This chapter describes several optional tasks that can be applied to your new Oracle 10g environment in order to enhance availability as well as database management.

Re-compile Invalid Objects

Run the utlrp.sql script to recompile all invalid PL/SQL packages now instead of when the packages are accessed for the first time. This step is optional but recommended.
$  
                                 sqlplus / as sysdba
SQL>  
                                 @?/rdbms/admin/utlrp.sql
                              

Enabling Archive Logs in a RAC Environment

Whether a single instance or clustered database, Oracle tracks and logs all changes to database blocks in online redolog files. In an Oracle RAC environment, each instance will have its own set of online redolog files known as a thread. Each Oracle instance will use its group of online redologs in a circular manner. Once an online redolog fills, Oracle moves to the next one. If the database is in "Archive Log Mode", Oracle will make a copy of the online redo log before it gets reused. A thread must contain at least two online redologs (or online redolog groups). The same holds true for a single instance configuration. The single instance must contain at least two online redologs (or online redolog groups).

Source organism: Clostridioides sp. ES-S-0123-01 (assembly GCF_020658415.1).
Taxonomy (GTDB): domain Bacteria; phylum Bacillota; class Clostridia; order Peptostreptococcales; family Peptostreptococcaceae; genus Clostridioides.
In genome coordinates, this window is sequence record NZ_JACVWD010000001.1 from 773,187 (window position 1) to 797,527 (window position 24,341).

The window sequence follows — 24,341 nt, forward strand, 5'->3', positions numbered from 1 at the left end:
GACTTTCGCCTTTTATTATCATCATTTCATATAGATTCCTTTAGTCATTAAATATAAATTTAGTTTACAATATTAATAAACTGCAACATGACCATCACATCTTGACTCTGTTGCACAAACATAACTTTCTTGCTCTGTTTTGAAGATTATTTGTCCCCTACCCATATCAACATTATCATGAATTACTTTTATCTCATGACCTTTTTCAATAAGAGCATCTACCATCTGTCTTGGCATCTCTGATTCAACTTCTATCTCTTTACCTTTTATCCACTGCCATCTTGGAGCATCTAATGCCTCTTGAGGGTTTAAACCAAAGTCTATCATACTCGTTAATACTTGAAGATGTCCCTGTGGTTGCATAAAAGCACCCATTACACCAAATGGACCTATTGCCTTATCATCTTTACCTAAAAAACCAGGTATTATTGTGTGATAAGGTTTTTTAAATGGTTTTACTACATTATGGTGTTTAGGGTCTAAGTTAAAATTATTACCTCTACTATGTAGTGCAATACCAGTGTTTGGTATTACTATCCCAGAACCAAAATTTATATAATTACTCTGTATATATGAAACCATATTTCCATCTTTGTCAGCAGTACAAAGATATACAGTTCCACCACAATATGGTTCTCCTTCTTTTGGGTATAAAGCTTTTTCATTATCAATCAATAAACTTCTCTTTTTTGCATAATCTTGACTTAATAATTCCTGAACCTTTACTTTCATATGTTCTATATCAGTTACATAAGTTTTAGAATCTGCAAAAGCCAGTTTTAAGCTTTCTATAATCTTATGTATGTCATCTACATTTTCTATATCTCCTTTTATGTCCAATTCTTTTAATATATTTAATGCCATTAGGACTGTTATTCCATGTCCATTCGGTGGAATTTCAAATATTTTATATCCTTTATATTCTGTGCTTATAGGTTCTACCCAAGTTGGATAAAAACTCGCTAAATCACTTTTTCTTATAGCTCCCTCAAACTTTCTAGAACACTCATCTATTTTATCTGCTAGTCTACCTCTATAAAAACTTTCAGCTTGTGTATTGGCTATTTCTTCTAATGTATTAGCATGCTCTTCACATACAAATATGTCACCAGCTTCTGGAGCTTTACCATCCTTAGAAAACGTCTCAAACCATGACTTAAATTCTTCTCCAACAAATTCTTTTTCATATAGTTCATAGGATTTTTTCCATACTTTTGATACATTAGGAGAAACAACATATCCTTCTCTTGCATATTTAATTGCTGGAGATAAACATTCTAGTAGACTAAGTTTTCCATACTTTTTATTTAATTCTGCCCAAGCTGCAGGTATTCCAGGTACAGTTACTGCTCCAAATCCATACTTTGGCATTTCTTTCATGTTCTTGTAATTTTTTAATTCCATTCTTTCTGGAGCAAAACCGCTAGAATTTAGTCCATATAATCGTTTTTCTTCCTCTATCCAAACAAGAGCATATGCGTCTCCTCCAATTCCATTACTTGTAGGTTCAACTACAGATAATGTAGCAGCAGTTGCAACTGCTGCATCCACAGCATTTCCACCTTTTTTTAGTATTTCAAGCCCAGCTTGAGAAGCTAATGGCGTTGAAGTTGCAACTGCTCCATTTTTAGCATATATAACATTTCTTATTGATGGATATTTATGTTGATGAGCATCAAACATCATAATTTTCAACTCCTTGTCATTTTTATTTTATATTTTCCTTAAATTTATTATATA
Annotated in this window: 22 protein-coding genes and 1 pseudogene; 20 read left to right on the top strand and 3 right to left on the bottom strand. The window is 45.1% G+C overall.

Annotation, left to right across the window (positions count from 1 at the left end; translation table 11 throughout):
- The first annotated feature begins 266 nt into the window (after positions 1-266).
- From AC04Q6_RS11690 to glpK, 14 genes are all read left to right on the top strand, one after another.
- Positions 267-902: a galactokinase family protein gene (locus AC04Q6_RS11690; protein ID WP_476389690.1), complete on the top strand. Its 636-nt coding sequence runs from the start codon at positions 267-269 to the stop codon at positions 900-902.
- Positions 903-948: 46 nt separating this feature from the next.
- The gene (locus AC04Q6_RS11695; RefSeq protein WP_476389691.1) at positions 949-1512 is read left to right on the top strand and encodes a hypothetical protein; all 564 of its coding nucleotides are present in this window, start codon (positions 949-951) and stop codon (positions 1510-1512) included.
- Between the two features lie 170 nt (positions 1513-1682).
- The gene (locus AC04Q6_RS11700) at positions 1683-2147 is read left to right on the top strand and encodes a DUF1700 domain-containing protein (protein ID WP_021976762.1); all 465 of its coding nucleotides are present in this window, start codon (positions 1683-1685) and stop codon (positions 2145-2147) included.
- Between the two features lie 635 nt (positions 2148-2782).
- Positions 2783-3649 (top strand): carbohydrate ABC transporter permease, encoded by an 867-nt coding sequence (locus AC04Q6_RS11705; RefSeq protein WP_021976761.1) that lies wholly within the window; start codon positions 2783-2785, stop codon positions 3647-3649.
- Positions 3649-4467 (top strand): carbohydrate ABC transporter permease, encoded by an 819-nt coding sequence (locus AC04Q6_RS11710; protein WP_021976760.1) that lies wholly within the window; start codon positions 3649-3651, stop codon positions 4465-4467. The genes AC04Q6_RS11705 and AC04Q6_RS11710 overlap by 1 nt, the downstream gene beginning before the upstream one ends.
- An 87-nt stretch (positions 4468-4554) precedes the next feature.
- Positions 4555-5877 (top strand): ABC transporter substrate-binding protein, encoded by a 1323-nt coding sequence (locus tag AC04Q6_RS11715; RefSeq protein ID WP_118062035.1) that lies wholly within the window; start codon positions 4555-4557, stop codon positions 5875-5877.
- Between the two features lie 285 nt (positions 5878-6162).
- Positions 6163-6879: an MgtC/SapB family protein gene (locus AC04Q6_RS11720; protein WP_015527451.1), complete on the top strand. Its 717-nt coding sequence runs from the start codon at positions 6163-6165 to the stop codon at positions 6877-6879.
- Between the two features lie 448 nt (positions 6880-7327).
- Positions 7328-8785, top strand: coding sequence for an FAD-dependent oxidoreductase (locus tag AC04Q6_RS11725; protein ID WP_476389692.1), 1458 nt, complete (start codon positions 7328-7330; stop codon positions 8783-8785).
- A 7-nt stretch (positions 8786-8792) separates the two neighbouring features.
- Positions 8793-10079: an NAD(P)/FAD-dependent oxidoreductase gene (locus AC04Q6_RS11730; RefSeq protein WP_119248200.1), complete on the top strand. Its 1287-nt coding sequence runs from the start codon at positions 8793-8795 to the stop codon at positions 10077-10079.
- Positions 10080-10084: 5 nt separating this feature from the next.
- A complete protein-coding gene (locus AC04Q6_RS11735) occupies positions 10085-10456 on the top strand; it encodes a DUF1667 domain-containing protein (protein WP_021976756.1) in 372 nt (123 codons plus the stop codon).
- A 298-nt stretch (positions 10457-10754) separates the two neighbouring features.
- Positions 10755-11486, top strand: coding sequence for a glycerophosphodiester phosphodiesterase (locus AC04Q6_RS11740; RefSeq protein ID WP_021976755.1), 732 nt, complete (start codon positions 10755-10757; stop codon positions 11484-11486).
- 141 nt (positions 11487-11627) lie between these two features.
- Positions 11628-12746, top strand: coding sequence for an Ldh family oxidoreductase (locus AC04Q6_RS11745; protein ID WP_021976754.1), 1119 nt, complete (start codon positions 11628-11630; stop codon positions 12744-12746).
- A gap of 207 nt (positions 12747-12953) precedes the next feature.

The size of an online redolog file is completely independent of another intances' redolog size. Although in most configurations the size is the same, it may be different depending on the workload and backup / recovery considerations for each node. It is also worth mentioning that each instance has exclusive write access to its own online redolog files. In a correctly configured RAC environment, however, each instance can read another instance's current online redolog file to perform instance recovery if that instance was terminated abnormally. It is therefore a requirement that online redo logs be located on a shared storage device (just like the database files).